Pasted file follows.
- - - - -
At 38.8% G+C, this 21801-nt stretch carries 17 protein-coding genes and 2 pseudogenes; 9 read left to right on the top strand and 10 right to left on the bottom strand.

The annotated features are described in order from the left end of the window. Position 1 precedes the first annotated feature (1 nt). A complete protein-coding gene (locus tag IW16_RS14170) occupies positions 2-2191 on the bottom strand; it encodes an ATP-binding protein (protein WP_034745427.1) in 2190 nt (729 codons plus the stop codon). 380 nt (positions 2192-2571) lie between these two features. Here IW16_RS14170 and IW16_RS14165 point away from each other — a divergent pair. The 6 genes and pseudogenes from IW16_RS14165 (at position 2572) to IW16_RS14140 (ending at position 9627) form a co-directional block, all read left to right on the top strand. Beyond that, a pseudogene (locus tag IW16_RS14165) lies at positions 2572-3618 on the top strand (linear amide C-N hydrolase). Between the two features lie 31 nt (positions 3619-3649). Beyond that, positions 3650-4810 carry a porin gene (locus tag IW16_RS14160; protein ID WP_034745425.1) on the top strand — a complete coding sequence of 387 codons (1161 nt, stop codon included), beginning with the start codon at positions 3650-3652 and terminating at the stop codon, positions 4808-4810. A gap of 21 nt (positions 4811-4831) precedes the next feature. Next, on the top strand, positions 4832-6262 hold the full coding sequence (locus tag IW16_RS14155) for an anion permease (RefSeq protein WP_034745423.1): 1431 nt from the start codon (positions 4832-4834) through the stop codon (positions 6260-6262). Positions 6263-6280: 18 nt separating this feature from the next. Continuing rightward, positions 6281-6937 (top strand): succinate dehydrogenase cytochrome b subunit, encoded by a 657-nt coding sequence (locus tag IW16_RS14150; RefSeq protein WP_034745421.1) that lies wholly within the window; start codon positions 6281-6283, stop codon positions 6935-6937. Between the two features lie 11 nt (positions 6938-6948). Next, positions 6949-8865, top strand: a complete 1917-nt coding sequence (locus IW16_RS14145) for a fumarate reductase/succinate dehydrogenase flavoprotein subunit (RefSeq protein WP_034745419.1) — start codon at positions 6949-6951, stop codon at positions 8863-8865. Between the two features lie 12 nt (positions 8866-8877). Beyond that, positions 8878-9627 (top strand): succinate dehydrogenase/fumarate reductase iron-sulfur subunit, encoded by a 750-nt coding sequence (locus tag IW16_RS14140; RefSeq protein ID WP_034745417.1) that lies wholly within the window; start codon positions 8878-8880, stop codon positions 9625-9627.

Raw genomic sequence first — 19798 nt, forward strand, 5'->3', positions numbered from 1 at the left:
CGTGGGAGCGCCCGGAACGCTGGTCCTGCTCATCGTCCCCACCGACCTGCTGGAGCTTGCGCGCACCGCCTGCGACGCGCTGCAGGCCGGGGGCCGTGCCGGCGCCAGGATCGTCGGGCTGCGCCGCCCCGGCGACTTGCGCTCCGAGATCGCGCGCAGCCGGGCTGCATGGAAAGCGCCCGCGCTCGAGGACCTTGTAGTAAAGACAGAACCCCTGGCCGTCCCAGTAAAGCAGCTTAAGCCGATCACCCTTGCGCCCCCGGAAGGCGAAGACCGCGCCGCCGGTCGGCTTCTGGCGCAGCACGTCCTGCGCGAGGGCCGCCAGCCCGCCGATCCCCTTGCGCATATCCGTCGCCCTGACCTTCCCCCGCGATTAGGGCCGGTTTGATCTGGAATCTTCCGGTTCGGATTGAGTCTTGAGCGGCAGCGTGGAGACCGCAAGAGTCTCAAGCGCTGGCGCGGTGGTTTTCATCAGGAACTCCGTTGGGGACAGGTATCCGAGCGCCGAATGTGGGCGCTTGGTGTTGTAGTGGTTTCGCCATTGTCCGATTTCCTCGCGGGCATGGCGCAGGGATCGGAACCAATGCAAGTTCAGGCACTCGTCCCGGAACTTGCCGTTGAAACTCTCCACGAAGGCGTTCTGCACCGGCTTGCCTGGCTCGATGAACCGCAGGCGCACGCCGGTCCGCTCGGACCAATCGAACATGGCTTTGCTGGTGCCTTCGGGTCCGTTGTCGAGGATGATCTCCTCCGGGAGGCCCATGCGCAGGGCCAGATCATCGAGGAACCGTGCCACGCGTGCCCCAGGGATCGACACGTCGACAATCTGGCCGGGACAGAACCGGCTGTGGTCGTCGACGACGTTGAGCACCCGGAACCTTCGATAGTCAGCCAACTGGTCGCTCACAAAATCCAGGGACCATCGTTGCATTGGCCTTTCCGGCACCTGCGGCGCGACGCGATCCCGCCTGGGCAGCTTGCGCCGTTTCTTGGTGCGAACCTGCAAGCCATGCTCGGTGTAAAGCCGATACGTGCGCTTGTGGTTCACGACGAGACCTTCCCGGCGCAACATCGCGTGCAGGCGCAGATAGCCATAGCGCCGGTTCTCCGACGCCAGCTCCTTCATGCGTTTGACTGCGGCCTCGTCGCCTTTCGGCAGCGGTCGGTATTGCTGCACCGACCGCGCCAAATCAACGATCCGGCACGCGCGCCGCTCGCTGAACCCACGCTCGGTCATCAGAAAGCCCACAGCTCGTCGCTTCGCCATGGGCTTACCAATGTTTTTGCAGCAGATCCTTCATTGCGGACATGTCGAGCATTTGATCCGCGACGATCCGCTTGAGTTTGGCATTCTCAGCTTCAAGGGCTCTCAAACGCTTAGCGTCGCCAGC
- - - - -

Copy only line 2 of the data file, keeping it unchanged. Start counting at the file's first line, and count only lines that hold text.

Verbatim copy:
The annotated features are described in order from the left end of the window. Position 1 precedes the first annotated feature (1 nt). A complete protein-coding gene (locus tag IW16_RS14170) occupies positions 2-2191 on the bottom strand; it encodes an ATP-binding protein (protein WP_034745427.1) in 2190 nt (729 codons plus the stop codon). 380 nt (positions 2192-2571) lie between these two features. Here IW16_RS14170 and IW16_RS14165 point away from each other — a divergent pair. The 6 genes and pseudogenes from IW16_RS14165 (at position 2572) to IW16_RS14140 (ending at position 9627) form a co-directional block, all read left to right on the top strand. Beyond that, a pseudogene (locus tag IW16_RS14165) lies at positions 2572-3618 on the top strand (linear amide C-N hydrolase). Between the two features lie 31 nt (positions 3619-3649). Beyond that, positions 3650-4810 carry a porin gene (locus tag IW16_RS14160; protein ID WP_034745425.1) on the top strand — a complete coding sequence of 387 codons (1161 nt, stop codon included), beginning with the start codon at positions 3650-3652 and terminating at the stop codon, positions 4808-4810. A gap of 21 nt (positions 4811-4831) precedes the next feature. Next, on the top strand, positions 4832-6262 hold the full coding sequence (locus tag IW16_RS14155) for an anion permease (RefSeq protein WP_034745423.1): 1431 nt from the start codon (positions 4832-4834) through the stop codon (positions 6260-6262). Positions 6263-6280: 18 nt separating this feature from the next. Continuing rightward, positions 6281-6937 (top strand): succinate dehydrogenase cytochrome b subunit, encoded by a 657-nt coding sequence (locus tag IW16_RS14150; RefSeq protein WP_034745421.1) that lies wholly within the window; start codon positions 6281-6283, stop codon positions 6935-6937. Between the two features lie 11 nt (positions 6938-6948). Next, positions 6949-8865, top strand: a complete 1917-nt coding sequence (locus IW16_RS14145) for a fumarate reductase/succinate dehydrogenase flavoprotein subunit (RefSeq protein WP_034745419.1) — start codon at positions 6949-6951, stop codon at positions 8863-8865. Between the two features lie 12 nt (positions 8866-8877). Beyond that, positions 8878-9627 (top strand): succinate dehydrogenase/fumarate reductase iron-sulfur subunit, encoded by a 750-nt coding sequence (locus tag IW16_RS14140; RefSeq protein ID WP_034745417.1) that lies wholly within the window; start codon positions 8878-8880, stop codon positions 9625-9627.